Upon Further Review

 | Oct 24, 2012 | 11:31 AM EDT
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We have the snap view and then we have the "Upon Further Review" view, and I think the latter is beginning to show itself in this earnings season.

Take Wells Fargo (WFC). When it reported its so-called disappointment, Wall Street reacted violently and sold the stock down hard.

The taint of the quarter, which revolved around expenses and net interest margin disappointments, seems to have no end because, unlike in football, there is no instant booth review.

If you parsed that conference call, however, you know that this Wells Fargo quarter was all about taking market share and writing the most mortgages and grabbing the most checking accounts. They are now 33% of the mortgage market -- not bad when you look at today's mortgage numbers -- and 40% of the servicing business, which, right now, isn't that good but could boom once the legal issues clear up. Those legal issues go away the moment housing prices rise and, from the looks of things, that moment is here.

So what happens next? The company knows that it delivered on its own metrics, so it announced a whopping increase in its buyback to $6.9 billion. Then, today, Warren Buffett tells Becky Quick on CNBC that he bought a billion dollars more of the stock, where he is already a gigantic holder.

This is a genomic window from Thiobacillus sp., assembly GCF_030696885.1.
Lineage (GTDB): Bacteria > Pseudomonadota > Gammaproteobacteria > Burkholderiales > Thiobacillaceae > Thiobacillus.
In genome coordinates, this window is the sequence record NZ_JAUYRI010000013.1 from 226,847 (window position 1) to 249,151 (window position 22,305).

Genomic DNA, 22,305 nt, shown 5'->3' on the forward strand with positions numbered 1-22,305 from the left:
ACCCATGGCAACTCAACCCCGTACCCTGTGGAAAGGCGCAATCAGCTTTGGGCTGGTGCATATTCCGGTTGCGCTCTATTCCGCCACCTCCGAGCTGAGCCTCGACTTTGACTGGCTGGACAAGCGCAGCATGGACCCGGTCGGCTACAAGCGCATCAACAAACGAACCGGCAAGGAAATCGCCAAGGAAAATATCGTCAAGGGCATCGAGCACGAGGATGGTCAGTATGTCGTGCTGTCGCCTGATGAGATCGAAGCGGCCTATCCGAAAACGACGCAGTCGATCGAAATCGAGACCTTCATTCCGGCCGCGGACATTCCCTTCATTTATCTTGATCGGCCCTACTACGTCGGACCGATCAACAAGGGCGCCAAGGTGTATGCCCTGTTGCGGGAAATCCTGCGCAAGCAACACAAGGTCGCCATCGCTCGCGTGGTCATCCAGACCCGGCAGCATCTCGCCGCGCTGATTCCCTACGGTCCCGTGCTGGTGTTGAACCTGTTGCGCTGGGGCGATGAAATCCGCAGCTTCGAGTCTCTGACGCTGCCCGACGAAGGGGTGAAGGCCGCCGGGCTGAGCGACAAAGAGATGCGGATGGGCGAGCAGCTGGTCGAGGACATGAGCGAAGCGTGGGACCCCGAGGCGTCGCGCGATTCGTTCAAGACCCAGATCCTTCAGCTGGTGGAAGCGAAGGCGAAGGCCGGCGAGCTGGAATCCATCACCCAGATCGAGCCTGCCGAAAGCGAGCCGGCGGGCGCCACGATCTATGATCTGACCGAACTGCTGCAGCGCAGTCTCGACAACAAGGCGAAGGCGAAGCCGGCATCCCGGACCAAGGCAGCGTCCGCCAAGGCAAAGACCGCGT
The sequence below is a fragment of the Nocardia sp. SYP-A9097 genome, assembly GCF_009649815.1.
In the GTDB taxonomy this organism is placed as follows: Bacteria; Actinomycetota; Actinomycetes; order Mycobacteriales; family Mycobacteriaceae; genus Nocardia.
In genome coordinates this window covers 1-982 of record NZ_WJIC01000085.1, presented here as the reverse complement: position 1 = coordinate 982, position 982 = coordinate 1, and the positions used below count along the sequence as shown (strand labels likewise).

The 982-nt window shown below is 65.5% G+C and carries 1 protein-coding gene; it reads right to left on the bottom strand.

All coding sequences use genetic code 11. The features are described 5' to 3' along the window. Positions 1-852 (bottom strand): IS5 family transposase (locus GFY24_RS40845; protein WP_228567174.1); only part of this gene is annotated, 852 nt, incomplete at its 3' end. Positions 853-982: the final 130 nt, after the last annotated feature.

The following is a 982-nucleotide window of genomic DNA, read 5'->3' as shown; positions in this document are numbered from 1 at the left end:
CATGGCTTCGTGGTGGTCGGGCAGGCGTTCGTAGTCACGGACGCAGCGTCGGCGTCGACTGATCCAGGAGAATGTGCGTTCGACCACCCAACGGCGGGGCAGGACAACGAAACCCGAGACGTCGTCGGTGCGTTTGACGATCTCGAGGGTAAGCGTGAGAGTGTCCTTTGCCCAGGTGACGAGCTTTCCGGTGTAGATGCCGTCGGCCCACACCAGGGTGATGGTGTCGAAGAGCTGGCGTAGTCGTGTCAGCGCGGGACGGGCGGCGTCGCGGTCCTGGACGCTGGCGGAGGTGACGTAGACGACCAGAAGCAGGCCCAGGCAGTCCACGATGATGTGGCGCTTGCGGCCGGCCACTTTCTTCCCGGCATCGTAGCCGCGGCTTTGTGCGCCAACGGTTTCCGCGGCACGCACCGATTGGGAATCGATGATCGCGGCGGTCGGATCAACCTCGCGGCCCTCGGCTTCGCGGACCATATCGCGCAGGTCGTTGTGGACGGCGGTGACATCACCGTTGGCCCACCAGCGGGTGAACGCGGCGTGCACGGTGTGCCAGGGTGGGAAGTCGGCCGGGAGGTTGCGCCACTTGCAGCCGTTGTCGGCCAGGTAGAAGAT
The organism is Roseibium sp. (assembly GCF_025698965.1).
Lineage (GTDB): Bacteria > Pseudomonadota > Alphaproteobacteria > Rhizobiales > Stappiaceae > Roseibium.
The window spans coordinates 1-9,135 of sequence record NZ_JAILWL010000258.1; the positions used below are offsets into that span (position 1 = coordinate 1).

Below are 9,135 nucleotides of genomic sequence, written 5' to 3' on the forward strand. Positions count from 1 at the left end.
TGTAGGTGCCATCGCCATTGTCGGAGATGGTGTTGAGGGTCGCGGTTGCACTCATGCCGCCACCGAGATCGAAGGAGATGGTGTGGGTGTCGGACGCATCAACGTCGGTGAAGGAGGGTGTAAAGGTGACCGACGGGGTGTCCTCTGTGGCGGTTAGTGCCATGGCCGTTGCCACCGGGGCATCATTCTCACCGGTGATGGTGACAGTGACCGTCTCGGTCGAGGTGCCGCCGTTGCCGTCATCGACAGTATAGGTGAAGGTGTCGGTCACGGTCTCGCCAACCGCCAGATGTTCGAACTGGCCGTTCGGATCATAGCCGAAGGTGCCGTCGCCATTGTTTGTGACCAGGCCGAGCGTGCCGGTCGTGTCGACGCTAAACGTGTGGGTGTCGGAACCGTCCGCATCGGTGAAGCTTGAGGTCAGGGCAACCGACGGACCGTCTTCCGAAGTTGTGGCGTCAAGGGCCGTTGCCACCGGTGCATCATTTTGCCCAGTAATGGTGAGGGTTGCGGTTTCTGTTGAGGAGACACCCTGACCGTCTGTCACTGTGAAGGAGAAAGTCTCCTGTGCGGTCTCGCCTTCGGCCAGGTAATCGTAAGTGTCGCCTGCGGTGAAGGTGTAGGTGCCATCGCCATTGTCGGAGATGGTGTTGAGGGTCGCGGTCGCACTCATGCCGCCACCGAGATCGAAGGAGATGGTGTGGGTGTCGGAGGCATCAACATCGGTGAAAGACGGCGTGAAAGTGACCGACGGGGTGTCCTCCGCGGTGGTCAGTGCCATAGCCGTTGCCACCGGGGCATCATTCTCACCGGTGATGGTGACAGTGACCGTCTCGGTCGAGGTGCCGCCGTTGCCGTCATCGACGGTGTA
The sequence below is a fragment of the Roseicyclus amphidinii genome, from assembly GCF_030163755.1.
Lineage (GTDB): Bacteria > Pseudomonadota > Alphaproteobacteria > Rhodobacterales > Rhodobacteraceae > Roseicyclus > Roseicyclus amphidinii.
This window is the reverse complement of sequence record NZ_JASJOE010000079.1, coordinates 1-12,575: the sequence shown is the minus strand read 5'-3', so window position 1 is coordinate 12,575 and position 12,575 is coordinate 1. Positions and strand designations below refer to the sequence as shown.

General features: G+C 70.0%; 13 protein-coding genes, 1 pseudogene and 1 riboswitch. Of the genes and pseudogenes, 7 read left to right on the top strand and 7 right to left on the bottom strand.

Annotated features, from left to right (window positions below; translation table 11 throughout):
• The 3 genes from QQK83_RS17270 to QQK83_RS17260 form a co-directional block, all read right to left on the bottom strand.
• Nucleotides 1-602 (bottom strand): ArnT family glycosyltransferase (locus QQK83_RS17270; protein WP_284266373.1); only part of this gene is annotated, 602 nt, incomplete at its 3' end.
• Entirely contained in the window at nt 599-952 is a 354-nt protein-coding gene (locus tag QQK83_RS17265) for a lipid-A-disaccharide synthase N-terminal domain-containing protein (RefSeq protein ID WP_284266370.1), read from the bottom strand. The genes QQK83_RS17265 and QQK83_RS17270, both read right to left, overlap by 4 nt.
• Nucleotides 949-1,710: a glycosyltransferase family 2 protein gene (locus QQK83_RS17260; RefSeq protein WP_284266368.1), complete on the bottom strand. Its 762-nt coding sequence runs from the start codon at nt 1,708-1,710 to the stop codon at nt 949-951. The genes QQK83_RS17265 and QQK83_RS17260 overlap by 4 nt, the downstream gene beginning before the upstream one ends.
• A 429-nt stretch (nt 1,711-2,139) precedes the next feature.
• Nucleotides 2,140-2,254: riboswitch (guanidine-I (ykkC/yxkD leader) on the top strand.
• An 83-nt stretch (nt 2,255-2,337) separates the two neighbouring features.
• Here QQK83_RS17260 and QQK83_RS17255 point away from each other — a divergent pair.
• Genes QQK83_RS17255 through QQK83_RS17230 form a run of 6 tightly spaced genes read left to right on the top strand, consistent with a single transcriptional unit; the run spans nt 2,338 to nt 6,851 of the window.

Now the stock has stabilized and is set to go higher.

We saw something similar happen with FedEx (FDX) where, initially, all hope was lost. The stock's since had a terrific move higher.

There's a lag to this. Wells Fargo reported in the first week of earnings season. Now people are circling back to it. FedEx had a similar conversion before earnings season.

Now I am coming back to ask which other earnings judgments on the field could be reversed by booth review, and I think that the most likely will be IBM (IBM) and General Electric (GE). IBM because it will be back in buying hard and people know there is a new product cycle, and GE because only health care was a real issue. Remember both companies reiterated their guidance, which is what really drives stocks higher, ultimately.

I am not saying that everything is resurrected. Ellen Kullman's credibility as a CEO crashed and crashed hard when DuPont (DD) reported. I can't imagine a turn there any time soon. And some revisions are taking forever: witness Costco (COST), which just caught a bid today.

Remember, most calls don't need to be reviewed. But the downbeat ones that crashed stocks? In each case, that's like the notion of being able to review the last two minutes without a coach throwing the red challenge flag.

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